5 reasons to eat more fish
By Kamyra La Fauci – Accredited Practising Dietitian
It’s no secret that fish is good for our health, yet most Australians do not consume fish 2-3 times per week as recommended by the Australian Dietary Guidelines.
Here are 5 reasons to remind you of why you should incorporate more fish in your diet!
1) A great source of omega 3 fatty acids
Fish is rich in omega 3 long chain fatty acids, which are special types of fats that have been found to be beneficial for:
- Improving vision and supporting eye health
- Supporting healthy brain function
- Preventing inflammation which can reduce the risk of arthritis
- Helping to maintain a healthy heart
Some research has also shown that omega 3 fatty acids may play a pivotal role in decreasing the risk of depression, ADHD, Diabetes, Alzheimer’s disease and Dementia. As our bodies cannot produce omega 3 fats, its imperative we get them from dietary sources. The National Heart Foundation recommends that Australians should be aiming for 500mg per day of long chain omega 3 fatty acids, which can be simply achieved enjoying 2-3 serves of oily fish per week. Whilst other foods such as eggs, bread and milk are enriched with omega 3’s, fish is the richest source particularly oily types including Salmon (fresh and canned), canned sardines and tuna, mackerel as well as rainbow trout and flathead.
2) An excellent source of Vitamin D
Vitamin D is essential for bone health and muscle function as it allows the body to effectively absorb calcium, yet 1 in 4 Australians are vitamin D deficient according to the Australian Bureau of Statistics.
Whilst most vitamin D is obtained from direct exposure to sunlight, around 10% comes from nutrients within food. Fatty fish including Herron and Salmon are known to be some the best dietary sources of Vitamin D, so incorporating these fish into your regular diet may assist you in getting the Vitamin D you need and reduce the likelihood of deficiency.
3) A quality source of protein and micronutrients
Fish is an excellent source of protein that is generally lower in calories and saturated fat when compared to other types of meat such as beef and lamb. Fish also has an impressive micronutrient profile and is rich in several vitamins and minerals including phosphorus, vitamin D, calcium, iron, zinc, iodine, magnesium and potassium!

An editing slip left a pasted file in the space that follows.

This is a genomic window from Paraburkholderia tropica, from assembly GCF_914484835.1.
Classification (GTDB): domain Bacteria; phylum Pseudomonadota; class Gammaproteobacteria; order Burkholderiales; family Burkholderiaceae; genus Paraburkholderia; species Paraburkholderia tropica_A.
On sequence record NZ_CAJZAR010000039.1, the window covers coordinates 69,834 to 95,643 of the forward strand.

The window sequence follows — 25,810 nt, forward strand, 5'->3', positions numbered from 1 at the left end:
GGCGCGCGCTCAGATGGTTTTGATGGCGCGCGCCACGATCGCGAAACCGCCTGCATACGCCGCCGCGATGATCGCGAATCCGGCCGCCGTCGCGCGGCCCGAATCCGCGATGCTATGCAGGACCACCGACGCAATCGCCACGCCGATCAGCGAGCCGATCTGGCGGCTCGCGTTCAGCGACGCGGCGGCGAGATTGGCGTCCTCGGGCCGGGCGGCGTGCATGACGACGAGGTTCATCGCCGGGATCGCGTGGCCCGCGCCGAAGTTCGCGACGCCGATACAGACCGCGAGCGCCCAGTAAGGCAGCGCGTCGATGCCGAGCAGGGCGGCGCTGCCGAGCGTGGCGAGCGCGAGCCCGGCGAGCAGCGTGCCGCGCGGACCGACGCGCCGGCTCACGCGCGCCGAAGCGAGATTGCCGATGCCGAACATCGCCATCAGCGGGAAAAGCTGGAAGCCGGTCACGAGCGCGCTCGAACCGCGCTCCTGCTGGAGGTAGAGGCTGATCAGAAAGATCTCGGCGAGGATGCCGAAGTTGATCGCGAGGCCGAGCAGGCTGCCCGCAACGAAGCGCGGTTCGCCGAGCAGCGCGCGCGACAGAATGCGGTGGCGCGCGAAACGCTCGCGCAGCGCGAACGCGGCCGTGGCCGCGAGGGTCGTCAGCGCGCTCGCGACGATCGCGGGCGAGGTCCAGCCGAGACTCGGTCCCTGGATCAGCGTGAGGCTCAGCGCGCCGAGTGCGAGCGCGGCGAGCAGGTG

4) It’s versatile and easy to cook with
Fish can be prepared and cooked in so many ways as part of a healthy, balanced diet:
- Baked – simply wrap in foil and season with a light spray with olive oil and a squirt of lemon
- Grilled – a quick and easy method that can get dinner on the table in under 15!
- Poached – the perfect way to cook a moist and flavoursome meal! TO boost flavour, poach in a reduced salt vegetable stock or a homemade broth with your favourite herbs and spices
- Steamed – a great method that keeps the fish moist without needing additional fat. Use a Chinese bamboo steamer or steam in the microwave!
- Shallow fried – try lightly flouring fish and cooking in a small amount of extra virgin olive oil (versus butter). This will still provide flavour and crunch on a smaller amount of calories vs deep frying.
5) Fish may lower your risk of heart disease
Research shows that consuming fish twice per week or more may lower your risk of having a heart attack or a stroke. This is due to its rich concentration of omega 3 fatty acids which lower markers of cardiovascular health including blood triglycerides, blood pressure, prevent blood clotting and even have an anti-inflammatory effect in the body.
So next time your writing your weekly meal plan and shopping lists, be sure to include fish in at least 2 meals of the week to reap all the amazing benefits it has to offer!
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